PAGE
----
Posted by: ACFE Inc | January 9, 2012

Thoughts on Finland

Often I have seen people become distracted by where we are failing: what Secretary Arne Duncan is doing wrong, why this idea or that idea will never work. But it is time we start asking: what are we doing well? What can we do better, and how?

Last year I wrote about the PISA scores and America’s low ranking in comparison to other first-world countries.Top 3 countries when it comes to student scores in reading? Shanghai, Korea, and Finland. Top 5 in math? Shanghai, Singapore, Hong Kong, Korea and Finland. Many have pointed out Finland as the odd man out in these rankings and have begun asking: What’s Finland doing so well that we can do here?

Pasi Sahlberg, director of the Finnish Ministry of Education’s Center for International Mobility, wants to answer that question. He recently wrote Finnish Lessons: What Can the World Learn from Educational Change in Finland? Recently he visited New York to discuss the book, and the Atlantic has published a great article focusing on the pieces of Finland’s educational system that appear to go largely unremarked upon. In the United States, we talk about school choice, class size, professional development for teachers, differentiated instruction, and a plethora of other trends and buzzwords floating around. But Anu Partanen, the reporter who wrote the article, focuses in on one piece that I have not heard much mention of in regards to why Finland works–and it’s a piece that, as she points out, is highly relevant in our current economy, where the gap between classes continues to widen:

“Decades ago, when the Finnish school system was badly in need of reform, the goal of the program that Finland instituted, resulting in so much success today, was never excellence. It was equity. Since the 1980s, the main driver of Finnish education policy has been the idea that every child should have exactly the same opportunity to learn, regardless of family background, income, or geographic location. Education has been seen first and foremost not as a way to produce star performers, but as an instrument to even out social inequality.”

Many have pointed out the differences between Finland and the United States; in particular, Finland is a small, relatively homogeneous country that has outlawed all private schools. However, the article also cites Samuel Abrams, a visiting scholar at Columbia University’s Teachers College, who compared Finland with Norway, similarly situated in size and diversity but with a more American educational system than Finland’s. Abrams found that Norway also had a mediocre performance on the PISA Survey, leading him to conclude that the educational reform took more credit for Finland’s success than their size or diversity.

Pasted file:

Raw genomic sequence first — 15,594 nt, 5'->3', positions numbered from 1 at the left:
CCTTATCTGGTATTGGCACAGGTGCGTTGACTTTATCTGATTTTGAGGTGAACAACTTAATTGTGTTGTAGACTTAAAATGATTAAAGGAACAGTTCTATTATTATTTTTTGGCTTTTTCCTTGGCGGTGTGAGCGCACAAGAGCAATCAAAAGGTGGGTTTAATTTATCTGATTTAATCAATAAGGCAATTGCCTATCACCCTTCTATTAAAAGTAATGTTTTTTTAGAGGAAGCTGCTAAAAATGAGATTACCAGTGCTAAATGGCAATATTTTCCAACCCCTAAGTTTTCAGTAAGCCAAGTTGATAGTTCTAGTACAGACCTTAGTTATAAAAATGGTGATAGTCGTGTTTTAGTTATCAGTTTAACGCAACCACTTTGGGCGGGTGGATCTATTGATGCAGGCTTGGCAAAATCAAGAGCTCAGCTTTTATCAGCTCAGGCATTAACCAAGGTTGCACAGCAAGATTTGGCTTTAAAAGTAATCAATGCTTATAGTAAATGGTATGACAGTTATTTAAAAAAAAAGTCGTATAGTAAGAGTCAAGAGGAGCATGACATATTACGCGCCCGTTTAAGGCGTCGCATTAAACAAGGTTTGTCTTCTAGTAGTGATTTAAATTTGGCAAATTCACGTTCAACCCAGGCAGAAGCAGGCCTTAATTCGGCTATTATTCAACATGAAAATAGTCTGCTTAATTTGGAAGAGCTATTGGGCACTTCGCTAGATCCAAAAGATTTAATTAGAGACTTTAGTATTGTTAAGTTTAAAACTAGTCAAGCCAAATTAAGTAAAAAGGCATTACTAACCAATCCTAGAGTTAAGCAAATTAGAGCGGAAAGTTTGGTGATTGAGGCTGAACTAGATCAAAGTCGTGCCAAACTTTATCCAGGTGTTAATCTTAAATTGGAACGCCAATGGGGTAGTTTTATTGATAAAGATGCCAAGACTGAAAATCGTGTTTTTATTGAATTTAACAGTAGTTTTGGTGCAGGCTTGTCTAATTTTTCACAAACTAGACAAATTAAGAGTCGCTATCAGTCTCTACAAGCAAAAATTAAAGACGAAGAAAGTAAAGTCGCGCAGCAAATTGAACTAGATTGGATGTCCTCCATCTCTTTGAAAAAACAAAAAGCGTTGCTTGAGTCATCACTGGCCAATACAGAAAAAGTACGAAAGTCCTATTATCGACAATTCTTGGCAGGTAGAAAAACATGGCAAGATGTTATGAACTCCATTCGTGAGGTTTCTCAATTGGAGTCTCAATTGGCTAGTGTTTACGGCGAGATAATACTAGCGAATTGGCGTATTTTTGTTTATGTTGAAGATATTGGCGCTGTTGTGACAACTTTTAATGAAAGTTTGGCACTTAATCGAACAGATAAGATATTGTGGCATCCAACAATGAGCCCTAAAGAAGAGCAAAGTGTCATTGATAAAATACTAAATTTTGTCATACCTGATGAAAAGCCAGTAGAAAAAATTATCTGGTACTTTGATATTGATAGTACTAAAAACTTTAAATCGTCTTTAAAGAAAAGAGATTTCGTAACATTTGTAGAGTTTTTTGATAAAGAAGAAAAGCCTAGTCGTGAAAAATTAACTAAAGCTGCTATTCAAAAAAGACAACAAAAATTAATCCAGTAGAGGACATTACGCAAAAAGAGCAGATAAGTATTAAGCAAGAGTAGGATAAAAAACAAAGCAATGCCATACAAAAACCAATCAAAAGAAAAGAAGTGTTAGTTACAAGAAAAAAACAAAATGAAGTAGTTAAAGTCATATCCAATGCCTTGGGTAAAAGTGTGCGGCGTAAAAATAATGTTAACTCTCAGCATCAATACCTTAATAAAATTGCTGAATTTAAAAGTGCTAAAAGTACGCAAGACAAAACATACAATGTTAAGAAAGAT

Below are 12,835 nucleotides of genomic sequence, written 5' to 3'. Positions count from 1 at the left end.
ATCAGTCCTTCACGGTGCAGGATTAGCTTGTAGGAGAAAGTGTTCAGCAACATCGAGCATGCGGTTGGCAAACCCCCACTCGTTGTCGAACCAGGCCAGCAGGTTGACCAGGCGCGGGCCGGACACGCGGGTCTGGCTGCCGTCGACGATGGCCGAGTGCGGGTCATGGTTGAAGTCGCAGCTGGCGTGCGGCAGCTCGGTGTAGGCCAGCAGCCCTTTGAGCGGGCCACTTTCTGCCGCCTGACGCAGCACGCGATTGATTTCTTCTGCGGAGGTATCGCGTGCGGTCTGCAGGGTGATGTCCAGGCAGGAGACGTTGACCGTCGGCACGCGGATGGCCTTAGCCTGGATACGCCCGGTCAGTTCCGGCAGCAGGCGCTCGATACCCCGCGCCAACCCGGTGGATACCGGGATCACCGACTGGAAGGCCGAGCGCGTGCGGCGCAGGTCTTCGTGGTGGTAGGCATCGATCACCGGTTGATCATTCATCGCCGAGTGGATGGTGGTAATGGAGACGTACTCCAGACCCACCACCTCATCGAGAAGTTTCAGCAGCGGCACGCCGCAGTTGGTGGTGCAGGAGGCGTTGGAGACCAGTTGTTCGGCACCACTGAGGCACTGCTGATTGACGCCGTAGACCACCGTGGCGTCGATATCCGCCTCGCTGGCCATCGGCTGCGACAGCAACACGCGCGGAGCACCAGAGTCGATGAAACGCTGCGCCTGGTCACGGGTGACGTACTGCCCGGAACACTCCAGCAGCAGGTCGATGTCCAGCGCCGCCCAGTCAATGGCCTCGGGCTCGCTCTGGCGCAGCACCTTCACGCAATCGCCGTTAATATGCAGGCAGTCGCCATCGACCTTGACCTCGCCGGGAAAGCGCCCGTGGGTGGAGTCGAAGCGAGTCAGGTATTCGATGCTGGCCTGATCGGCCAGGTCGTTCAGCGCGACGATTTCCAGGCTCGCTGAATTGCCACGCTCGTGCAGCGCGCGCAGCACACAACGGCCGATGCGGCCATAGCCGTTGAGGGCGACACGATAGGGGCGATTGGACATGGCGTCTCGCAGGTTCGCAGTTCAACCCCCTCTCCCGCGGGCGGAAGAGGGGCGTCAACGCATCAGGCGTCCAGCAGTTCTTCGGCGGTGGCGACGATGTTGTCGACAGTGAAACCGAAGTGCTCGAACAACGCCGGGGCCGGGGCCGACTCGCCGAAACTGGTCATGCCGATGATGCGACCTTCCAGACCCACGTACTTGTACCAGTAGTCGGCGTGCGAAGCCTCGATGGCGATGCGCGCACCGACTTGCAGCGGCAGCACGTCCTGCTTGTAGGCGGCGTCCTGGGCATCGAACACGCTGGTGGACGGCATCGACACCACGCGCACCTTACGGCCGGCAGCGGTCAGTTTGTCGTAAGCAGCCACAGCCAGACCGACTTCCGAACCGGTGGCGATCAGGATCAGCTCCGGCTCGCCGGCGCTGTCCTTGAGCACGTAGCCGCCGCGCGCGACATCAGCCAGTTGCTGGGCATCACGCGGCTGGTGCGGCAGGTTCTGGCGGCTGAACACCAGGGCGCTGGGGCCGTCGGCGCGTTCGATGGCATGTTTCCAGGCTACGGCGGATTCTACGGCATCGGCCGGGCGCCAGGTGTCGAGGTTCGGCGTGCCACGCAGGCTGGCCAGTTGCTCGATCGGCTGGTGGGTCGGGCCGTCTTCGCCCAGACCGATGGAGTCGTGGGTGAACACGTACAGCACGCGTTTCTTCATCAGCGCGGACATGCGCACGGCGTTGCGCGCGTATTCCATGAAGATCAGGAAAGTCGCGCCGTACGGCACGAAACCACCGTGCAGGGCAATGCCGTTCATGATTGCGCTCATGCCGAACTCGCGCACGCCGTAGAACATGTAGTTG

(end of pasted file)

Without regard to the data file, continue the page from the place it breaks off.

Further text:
In considering Finland, and the differences between their educational system and ours, for better and worse, one question I and many others keep coming back to is: : why is our system the way it is, and what does it need to look like? Sir Ken Robinson would like to take a crack at these questions, and he does here in a combination of lecture with whiteboard illustrations for a great multisensory approach. This video is 11 minutes long and worth your time:

Here’s the link:

Although his comments on ADHD may be controversial to some, so much of what he says rings true. Our system of education has become outmoded, and the question becomes: what will we do about it? What can we do about it?

Finally, Ira David Socol has a suggestion: Stop asking questions if you know the answer. As Robinson discusses above with divergent thinking, Socol says: “‘Gotcha’ devices to train kids to respond exactly the way they’ve been taught. When we ask real questions, kids stop repeating and start thinking, and learning.” So instead of asking 9 x 12, for example, he suggests asking questions for which there is no definitive answer. “I’ve never really gotten the “9 x” table, so, if I asked you what 9×12 was, how would you figure it out?” This question, as he points out, has no “right” answer. He argues: “The teacher who asks, “what is 9×12?” teaches nothing. The question I asked, among other things, introduces the concept of algebra. For the “9×9” kid, x = (9×9)+(3×9), finding the unknown via knowns, and he is thinking, not parroting.” This concept can be applied to all subject areas, not just math. When I think about standing in front of a class, asking a question that I don’t have the answer to (“where does space begin?” is another great example), it can sound terrifying at first. But this is the very divergent, creative thinking that Robinson finds to be crucially missing from our current educational system, that we need in order to engage our students and help them be fully alive in school and as people and citizens.



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